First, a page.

The far northeastern province of Heilongjiang came into China’s National Games with 43 medals already in the bank. Yes, you read that right. 17 gold medals were “won” before the official start of the Games, and only one of those was due to an event being scheduled ahead of the opening ceremony. That’s because some bright spark had the idea of converting medals from previous events into medals that actually count at the National Games:
- An individual Olympic gold medal (won in either London in 2012 or Vancouver in 2010) is equal to two National Games golds.
- An Olympic doubles or team gold is equal to one National Games gold for each member of the pair/team.
- Breaking a world record at the Olympics (2010 or 2012) is equal to one National Games gold.
- An individual, doubles or team gold at China’s National Winter Games (held in Changchun last year) is equal to one National Games gold.
Unfortunately, that’s not even the most ludicrous aspect of the medal table (as you’ll see from reading the article below), where the winners of certain sports get three golds for finishing first, and the ninth-placed finisher still gets a bronze! Here is this week’s Sports Talk column, which discusses all the other aspects unnecessarily spoiling what should be a premier event:
China is undoubtedly one of the world’s sporting powerhouses right now, but watching the ongoing National Games – often billed as “China’s Olympic Games” – in the northeastern province of Liaoning could leave an objective viewer with a distinctly different impression.
While the quadrennial festival should be all about sporting performance, the focus instead tends to be on the sideshows and scandals. Here’s a summary of some of the main storylines:
There was the women’s seven-a-side rugby match between Beijing and Shandong in which the heavily favored Beijing team accused the Spanish referee of being biased, and refused to play the final minutes. They stood still on the field while Shandong ran up a 71-0 score. To add to the embarrassment, there was a scuffle between coaches after the game, amid reports of racial abuse.
Next there was the Hubei tennis team who had known for months that star player Li Na would not be playing and therefore could not represent her province. But the team still included her name in its entry list so that the seedings, based on the world rankings of all the entered players, would ensure an easier draw.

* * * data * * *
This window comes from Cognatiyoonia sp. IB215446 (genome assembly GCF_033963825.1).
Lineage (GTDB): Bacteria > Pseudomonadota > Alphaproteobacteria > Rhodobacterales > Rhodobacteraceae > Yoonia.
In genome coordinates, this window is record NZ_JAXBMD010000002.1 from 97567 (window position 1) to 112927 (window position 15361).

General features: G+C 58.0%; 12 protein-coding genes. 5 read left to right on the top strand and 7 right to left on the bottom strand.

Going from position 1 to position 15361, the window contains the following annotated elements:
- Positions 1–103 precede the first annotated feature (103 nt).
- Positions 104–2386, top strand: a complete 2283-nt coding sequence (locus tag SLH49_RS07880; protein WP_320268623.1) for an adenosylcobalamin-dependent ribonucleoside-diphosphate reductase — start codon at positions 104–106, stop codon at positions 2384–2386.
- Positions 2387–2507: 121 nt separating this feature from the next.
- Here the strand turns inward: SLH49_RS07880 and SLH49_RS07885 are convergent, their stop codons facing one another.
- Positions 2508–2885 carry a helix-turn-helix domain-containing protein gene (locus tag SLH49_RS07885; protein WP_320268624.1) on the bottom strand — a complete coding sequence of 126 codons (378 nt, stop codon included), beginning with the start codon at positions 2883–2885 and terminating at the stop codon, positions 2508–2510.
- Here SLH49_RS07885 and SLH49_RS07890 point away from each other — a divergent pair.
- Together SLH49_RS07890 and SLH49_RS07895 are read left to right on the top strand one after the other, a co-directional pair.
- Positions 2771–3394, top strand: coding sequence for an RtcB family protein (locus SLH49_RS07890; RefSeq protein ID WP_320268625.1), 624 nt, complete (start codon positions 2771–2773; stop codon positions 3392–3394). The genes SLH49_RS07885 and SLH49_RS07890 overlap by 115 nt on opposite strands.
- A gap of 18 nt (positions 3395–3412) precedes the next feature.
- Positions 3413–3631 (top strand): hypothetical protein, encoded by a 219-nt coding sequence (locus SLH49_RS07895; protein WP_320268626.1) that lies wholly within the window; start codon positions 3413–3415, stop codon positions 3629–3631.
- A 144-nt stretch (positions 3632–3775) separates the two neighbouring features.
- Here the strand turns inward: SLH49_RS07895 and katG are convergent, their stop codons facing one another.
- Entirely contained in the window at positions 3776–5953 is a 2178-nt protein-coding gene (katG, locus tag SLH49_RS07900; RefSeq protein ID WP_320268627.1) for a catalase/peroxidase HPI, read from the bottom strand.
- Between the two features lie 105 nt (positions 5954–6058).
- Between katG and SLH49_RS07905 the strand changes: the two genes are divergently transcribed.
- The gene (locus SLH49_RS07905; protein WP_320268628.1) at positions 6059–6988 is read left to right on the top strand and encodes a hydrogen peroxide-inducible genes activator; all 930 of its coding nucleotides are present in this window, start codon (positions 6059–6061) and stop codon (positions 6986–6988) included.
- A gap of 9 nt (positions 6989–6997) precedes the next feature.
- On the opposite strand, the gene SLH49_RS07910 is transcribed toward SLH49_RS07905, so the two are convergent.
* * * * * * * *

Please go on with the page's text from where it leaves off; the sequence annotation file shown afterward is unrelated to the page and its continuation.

Then there was a fight in the water during the women’s 10-kilometer swim race. Competitive long-distance swimming can be brutal, but not so bad that the swimmers cannot finish their race, as happened in Liaoning.
One positive story to emerge was in the windsurfing competition, where Ma Jiao from Sichuan Province abandoned her own race to save Hao Xiumei, a fellow competitor from Liaoning Province, from drowning. While this selfless act rightly drew Ma praise from all quarters, you have to wonder where the rescue boats were.
But the most ludicrous aspect of these Games is its medal system, in which Olympic titles are converted into gold medals, which then actually count in the National Games medal table. Moreover, in soccer, basketball and volleyball, medals are awarded all the way down to ninth place. It’s reminiscent of an under-9s egg-and-spoon race, where everyone gets a trophy just for crossing the line. That’s fine at an early age, but a top-level sporting event should encourage excellence not mediocrity.
Similar things can, and sometimes do, happen on the global sporting stage, but here they seem to be the rule, not the exception. Until the focus gets back on the sport itself, the National Games will continue to be seen as a second-rate event, rather than “China’s Olympic Games.”
One final note on this for now: Xinhua reported that all the track athletes at the National Games had taken an anti-doping exam precisely one day before the Games started. I realize that for practical reasons that might be the easiest way to arrange the test, but it’s a little late in the day to be educating the athletes on the dangers of substance abuse, no?
And while we’re talking about Xinhua, check out this EPIC fail of Olympic proportions…